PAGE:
by Shelt Garner
I’m trying to populate this first novel with as many provocative characters as I can. I really want the main characters to be well thought out. And, to do so, I’m doing some fancy footwork. I’m really, really leaning into what I remember about the kooky characters associated with ROKon Magazine in Seoul way back when. Including me!
The protagonist of the first three novels is meant to be something akin to a journalistic equivalent to Mare of Easttown. At least, that’s kind of bar I’m setting for myself. I want my protagonist to be as rich and well developed as Mare of Easttown. That’s the dream.
I’ve also recently figured out the dynamic between two characters — just going to use what happened between Annie Shapiro and me back in the bad old days of ROKon Magazine — and this sets up something of a conundrum. I’m well aware that for many within the “woke cancel culture mob” by definition, a CIS white male writing from a female point of view is a mortal sin, never to be forgiven. Ok, I get it. But, what’s worse, is I really want to make this particular character problematic. She, in a sense, is the person to prompts a six novel series and, as such, she really needs to be interesting.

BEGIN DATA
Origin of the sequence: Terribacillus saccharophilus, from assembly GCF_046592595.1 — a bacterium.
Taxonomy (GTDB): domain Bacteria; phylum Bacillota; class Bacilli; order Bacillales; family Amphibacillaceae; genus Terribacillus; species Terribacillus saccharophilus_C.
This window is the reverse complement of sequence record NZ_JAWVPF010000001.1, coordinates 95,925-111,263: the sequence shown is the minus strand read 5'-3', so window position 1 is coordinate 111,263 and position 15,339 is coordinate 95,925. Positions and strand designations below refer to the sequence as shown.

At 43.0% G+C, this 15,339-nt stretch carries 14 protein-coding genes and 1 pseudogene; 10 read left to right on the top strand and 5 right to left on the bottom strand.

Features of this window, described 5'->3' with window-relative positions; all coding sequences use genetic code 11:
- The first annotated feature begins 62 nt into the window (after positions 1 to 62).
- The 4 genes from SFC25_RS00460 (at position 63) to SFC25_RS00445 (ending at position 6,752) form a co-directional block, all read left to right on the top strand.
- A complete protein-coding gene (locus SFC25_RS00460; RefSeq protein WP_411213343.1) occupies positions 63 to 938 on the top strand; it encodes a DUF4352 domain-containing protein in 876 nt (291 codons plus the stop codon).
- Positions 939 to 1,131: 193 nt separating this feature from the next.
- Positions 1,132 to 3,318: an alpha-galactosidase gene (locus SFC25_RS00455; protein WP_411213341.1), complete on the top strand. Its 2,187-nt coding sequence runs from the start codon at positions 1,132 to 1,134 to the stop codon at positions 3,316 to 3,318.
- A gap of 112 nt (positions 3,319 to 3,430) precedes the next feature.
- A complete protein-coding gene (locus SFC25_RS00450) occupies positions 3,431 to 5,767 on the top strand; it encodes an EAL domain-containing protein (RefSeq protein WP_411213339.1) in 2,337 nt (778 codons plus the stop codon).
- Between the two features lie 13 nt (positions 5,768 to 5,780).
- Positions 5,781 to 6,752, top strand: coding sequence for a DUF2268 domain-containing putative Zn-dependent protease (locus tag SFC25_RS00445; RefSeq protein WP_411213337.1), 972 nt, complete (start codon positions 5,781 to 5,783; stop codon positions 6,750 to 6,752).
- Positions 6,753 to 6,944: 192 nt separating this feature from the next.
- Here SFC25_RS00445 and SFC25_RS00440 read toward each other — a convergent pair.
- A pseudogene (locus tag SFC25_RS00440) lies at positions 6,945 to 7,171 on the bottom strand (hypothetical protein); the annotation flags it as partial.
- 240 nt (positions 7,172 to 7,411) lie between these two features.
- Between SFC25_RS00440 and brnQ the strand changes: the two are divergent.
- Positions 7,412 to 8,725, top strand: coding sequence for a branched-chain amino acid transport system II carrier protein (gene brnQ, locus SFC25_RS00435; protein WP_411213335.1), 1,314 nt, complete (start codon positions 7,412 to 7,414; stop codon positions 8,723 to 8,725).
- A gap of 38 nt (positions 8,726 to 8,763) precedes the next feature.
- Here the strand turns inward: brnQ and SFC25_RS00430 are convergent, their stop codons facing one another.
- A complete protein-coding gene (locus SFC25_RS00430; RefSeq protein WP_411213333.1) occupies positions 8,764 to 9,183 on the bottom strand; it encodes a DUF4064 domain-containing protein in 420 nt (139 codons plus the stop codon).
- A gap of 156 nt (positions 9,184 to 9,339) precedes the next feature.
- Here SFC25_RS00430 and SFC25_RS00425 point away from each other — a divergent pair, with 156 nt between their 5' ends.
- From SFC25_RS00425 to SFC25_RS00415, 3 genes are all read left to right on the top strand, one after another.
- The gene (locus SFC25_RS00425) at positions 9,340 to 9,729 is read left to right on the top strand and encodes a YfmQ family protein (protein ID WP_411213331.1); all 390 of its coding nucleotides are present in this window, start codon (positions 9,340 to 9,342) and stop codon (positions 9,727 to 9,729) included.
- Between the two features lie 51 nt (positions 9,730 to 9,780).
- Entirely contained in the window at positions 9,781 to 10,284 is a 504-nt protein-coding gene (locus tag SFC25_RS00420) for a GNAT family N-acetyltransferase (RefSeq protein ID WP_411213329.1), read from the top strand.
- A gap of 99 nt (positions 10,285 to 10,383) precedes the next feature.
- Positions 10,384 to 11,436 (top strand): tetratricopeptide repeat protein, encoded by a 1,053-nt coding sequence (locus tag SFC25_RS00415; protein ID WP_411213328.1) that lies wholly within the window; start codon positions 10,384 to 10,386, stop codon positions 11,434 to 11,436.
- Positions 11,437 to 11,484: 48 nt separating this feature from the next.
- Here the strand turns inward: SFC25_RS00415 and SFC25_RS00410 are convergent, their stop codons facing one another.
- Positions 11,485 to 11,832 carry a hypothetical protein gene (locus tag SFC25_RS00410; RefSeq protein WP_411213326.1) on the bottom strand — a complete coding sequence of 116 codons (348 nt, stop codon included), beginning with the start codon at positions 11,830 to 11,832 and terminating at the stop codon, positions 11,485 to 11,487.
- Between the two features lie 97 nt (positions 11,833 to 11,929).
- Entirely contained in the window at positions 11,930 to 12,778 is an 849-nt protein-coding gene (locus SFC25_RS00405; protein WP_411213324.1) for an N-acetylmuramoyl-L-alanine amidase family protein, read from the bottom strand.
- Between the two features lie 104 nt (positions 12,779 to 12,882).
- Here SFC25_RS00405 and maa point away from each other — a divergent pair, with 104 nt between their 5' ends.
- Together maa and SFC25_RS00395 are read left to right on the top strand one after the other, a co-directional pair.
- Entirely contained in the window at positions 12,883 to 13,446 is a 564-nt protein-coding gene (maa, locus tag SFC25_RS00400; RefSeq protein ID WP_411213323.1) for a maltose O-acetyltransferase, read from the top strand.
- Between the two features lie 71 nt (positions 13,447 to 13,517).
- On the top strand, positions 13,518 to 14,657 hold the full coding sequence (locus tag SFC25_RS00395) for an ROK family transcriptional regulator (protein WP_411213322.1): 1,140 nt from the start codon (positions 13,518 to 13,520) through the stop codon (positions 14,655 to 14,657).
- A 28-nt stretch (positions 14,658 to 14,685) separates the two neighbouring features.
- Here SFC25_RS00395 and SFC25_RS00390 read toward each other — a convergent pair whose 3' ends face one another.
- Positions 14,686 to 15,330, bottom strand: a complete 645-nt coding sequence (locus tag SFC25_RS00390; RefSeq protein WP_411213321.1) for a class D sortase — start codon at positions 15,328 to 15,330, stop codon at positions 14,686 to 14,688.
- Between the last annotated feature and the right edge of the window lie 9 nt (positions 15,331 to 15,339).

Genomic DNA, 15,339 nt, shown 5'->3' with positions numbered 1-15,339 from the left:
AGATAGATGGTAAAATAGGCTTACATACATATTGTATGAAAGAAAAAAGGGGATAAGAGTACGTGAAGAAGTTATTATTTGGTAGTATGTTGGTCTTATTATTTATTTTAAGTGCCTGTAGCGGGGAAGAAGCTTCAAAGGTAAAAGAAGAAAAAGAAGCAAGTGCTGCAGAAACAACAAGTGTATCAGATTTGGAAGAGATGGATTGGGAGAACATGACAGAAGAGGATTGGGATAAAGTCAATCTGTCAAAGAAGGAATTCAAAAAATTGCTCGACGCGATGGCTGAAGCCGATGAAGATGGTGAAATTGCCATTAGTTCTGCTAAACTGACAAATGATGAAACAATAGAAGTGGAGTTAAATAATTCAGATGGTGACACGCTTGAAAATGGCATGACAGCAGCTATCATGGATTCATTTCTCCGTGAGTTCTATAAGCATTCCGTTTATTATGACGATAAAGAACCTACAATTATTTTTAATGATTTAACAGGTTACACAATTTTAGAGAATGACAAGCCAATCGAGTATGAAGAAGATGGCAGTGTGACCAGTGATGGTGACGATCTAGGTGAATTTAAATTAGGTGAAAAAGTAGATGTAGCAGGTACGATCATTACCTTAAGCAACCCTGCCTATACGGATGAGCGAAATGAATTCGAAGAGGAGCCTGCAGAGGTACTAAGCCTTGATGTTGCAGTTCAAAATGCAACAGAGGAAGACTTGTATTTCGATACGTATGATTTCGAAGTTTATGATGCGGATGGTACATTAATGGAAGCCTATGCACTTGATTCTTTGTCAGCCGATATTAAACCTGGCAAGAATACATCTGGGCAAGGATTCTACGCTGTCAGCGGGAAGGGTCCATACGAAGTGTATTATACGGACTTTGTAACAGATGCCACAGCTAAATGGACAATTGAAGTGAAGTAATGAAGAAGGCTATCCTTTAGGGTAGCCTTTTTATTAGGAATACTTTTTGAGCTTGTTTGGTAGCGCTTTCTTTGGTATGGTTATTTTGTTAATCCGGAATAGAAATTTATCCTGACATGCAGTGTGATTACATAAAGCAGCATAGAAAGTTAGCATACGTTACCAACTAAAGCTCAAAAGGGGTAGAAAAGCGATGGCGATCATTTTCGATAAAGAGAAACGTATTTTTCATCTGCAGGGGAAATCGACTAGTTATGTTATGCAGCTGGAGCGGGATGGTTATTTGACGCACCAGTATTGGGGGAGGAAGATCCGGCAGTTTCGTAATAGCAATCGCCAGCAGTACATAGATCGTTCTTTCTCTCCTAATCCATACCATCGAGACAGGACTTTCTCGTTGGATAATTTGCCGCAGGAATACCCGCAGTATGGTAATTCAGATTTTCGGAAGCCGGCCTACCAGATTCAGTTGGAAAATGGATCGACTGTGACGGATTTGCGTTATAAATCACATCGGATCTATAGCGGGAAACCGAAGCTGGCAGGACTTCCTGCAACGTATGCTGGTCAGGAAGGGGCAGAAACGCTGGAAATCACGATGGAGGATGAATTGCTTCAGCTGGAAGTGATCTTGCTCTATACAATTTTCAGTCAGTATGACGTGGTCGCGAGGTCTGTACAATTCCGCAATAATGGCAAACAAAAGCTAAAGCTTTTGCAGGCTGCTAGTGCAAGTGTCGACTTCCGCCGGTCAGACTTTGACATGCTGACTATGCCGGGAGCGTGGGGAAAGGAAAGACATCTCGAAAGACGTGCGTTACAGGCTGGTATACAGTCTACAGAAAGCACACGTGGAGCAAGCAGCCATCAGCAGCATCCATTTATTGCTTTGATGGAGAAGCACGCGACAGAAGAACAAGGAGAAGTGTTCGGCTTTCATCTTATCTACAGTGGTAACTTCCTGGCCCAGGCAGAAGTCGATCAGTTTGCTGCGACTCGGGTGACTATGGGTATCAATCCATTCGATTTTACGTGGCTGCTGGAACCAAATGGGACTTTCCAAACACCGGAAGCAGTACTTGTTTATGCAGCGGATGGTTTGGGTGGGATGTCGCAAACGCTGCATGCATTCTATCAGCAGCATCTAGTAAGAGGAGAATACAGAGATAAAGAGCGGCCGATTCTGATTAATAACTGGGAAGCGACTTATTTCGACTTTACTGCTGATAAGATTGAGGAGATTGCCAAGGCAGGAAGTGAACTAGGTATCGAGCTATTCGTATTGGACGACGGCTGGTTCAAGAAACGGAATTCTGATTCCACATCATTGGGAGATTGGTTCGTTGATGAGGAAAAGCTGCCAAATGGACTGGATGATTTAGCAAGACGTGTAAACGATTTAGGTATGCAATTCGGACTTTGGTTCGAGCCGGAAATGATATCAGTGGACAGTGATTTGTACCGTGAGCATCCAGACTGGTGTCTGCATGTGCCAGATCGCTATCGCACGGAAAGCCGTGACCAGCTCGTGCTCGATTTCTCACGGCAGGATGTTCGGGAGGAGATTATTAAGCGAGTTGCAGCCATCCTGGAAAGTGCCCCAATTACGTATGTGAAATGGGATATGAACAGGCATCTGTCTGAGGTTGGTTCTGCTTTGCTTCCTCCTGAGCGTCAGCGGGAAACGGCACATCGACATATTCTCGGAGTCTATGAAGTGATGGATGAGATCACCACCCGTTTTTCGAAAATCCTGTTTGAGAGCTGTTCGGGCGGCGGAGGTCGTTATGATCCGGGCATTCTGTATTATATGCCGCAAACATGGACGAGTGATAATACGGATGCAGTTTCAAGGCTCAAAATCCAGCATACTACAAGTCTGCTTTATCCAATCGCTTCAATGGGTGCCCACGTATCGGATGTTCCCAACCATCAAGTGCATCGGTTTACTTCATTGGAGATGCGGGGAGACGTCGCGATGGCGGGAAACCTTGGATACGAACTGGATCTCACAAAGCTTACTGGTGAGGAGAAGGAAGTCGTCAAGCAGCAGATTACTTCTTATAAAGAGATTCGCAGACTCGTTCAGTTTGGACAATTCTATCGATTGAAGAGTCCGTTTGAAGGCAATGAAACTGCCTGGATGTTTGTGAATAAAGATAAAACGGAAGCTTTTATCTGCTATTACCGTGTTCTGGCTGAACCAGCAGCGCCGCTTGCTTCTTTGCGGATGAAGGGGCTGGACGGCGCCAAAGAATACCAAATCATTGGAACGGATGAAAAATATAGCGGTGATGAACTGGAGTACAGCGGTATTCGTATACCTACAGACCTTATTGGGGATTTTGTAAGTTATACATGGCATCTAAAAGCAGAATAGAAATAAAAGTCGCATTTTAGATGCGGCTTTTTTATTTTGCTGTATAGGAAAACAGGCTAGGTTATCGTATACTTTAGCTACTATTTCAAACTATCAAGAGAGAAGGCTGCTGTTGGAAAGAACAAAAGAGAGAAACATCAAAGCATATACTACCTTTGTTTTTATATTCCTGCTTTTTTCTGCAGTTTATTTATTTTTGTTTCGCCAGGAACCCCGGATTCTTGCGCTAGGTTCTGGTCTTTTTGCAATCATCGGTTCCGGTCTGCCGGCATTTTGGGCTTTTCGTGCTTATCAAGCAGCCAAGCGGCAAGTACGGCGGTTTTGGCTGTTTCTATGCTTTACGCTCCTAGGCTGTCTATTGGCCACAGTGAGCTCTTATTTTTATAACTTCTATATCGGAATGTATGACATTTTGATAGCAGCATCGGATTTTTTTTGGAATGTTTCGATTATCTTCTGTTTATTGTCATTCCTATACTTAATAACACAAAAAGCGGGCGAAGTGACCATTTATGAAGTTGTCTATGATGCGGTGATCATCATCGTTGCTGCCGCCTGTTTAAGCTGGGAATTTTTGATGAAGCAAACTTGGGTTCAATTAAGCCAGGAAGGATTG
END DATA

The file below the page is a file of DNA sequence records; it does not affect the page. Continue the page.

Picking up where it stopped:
But my definition of “interesting” could be another person’s definition of, “you’re a CIS white male, just shut the fuck up.” I mean, if Fleabag had been written by a man, would the reaction have been the same? If Mare of Easttown is who I’m striving to be like with my protagonist, then it’s Fleabag that I’m striving for in this very important other character.
I want her to be endearing, and yet so be so problematic that you, the reader, are ambivalent about her and you care about her, but when Something Bad happens to her, you don’t quite know what to make of it. Of course, I’m not nearly the write I need to be to pull off such a feat. But if you for the moon, you just might fall into the stars, as the hackney saying goes.
My greatest fear is I’m going to write from a female POV and write something so absurd that all the female members of the audience throw the book across the room in disgust. I’m trying to be as conservative as possible when it comes to elements of the female experience that I can’t reverse engineer (which is most of it) but the more I push into making my would-be Fleabag character as problematic, the more I have to touch on sex, etc. The very things that CIS white middle age authors like me aren’t supposed to broach when writing from a female POV. (Which we’re not supposed to do in the first place.)
But no one ever got anywhere in this world without taking a risk, as my father says. So, lulz, once more into the breach. I’m going to write what I can — even thought I don’t have a wife or a girlfriend to be my “reader” — and hopefully, I won’t embarrass myself too much.